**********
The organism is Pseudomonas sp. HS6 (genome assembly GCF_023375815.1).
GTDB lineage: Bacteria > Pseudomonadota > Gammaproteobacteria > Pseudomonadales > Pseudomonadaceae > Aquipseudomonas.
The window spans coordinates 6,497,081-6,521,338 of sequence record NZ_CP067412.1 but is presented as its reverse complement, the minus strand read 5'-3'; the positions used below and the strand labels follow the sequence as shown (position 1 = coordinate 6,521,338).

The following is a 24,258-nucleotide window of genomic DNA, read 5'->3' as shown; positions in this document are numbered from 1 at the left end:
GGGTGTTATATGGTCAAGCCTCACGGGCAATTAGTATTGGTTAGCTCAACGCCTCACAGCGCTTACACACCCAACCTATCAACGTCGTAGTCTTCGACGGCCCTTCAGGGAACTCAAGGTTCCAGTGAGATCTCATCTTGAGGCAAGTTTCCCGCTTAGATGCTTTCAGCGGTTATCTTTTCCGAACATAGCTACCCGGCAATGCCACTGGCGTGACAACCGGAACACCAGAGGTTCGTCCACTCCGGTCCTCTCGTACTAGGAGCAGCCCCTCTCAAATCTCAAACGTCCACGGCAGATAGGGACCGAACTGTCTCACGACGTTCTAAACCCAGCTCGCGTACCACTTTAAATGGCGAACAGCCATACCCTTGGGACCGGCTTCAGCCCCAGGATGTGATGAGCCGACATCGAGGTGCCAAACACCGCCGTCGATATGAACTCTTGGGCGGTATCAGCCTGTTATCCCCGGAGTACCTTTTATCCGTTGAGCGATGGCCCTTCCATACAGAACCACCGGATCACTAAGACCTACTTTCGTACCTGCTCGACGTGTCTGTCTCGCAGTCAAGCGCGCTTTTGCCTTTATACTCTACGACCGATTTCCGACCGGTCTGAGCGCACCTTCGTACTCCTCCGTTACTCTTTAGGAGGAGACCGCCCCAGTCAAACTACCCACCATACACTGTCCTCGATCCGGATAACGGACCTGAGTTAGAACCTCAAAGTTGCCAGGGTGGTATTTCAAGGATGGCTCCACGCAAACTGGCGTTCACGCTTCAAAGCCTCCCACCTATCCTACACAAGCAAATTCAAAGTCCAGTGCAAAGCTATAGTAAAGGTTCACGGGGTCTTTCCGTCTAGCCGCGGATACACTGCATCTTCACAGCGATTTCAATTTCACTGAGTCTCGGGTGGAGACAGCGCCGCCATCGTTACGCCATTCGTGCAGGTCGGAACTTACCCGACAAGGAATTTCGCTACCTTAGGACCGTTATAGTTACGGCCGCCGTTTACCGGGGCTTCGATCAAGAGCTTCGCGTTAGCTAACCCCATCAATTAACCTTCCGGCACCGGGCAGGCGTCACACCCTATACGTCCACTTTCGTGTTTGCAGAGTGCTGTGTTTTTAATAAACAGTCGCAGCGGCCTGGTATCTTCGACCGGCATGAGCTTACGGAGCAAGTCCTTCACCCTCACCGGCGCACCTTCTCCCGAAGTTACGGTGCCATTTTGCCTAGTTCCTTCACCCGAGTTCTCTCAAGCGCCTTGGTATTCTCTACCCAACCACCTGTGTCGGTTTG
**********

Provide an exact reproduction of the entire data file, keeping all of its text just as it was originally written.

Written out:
The organism is Pseudomonas sp. HS6 (genome assembly GCF_023375815.1).
GTDB lineage: Bacteria > Pseudomonadota > Gammaproteobacteria > Pseudomonadales > Pseudomonadaceae > Aquipseudomonas.
The window spans coordinates 6,497,081-6,521,338 of sequence record NZ_CP067412.1 but is presented as its reverse complement, the minus strand read 5'-3'; the positions used below and the strand labels follow the sequence as shown (position 1 = coordinate 6,521,338).

The following is a 24,258-nucleotide window of genomic DNA, read 5'->3' as shown; positions in this document are numbered from 1 at the left end:
GGGTGTTATATGGTCAAGCCTCACGGGCAATTAGTATTGGTTAGCTCAACGCCTCACAGCGCTTACACACCCAACCTATCAACGTCGTAGTCTTCGACGGCCCTTCAGGGAACTCAAGGTTCCAGTGAGATCTCATCTTGAGGCAAGTTTCCCGCTTAGATGCTTTCAGCGGTTATCTTTTCCGAACATAGCTACCCGGCAATGCCACTGGCGTGACAACCGGAACACCAGAGGTTCGTCCACTCCGGTCCTCTCGTACTAGGAGCAGCCCCTCTCAAATCTCAAACGTCCACGGCAGATAGGGACCGAACTGTCTCACGACGTTCTAAACCCAGCTCGCGTACCACTTTAAATGGCGAACAGCCATACCCTTGGGACCGGCTTCAGCCCCAGGATGTGATGAGCCGACATCGAGGTGCCAAACACCGCCGTCGATATGAACTCTTGGGCGGTATCAGCCTGTTATCCCCGGAGTACCTTTTATCCGTTGAGCGATGGCCCTTCCATACAGAACCACCGGATCACTAAGACCTACTTTCGTACCTGCTCGACGTGTCTGTCTCGCAGTCAAGCGCGCTTTTGCCTTTATACTCTACGACCGATTTCCGACCGGTCTGAGCGCACCTTCGTACTCCTCCGTTACTCTTTAGGAGGAGACCGCCCCAGTCAAACTACCCACCATACACTGTCCTCGATCCGGATAACGGACCTGAGTTAGAACCTCAAAGTTGCCAGGGTGGTATTTCAAGGATGGCTCCACGCAAACTGGCGTTCACGCTTCAAAGCCTCCCACCTATCCTACACAAGCAAATTCAAAGTCCAGTGCAAAGCTATAGTAAAGGTTCACGGGGTCTTTCCGTCTAGCCGCGGATACACTGCATCTTCACAGCGATTTCAATTTCACTGAGTCTCGGGTGGAGACAGCGCCGCCATCGTTACGCCATTCGTGCAGGTCGGAACTTACCCGACAAGGAATTTCGCTACCTTAGGACCGTTATAGTTACGGCCGCCGTTTACCGGGGCTTCGATCAAGAGCTTCGCGTTAGCTAACCCCATCAATTAACCTTCCGGCACCGGGCAGGCGTCACACCCTATACGTCCACTTTCGTGTTTGCAGAGTGCTGTGTTTTTAATAAACAGTCGCAGCGGCCTGGTATCTTCGACCGGCATGAGCTTACGGAGCAAGTCCTTCACCCTCACCGGCGCACCTTCTCCCGAAGTTACGGTGCCATTTTGCCTAGTTCCTTCACCCGAGTTCTCTCAAGCGCCTTGGTATTCTCTACCCAACCACCTGTGTCGGTTTG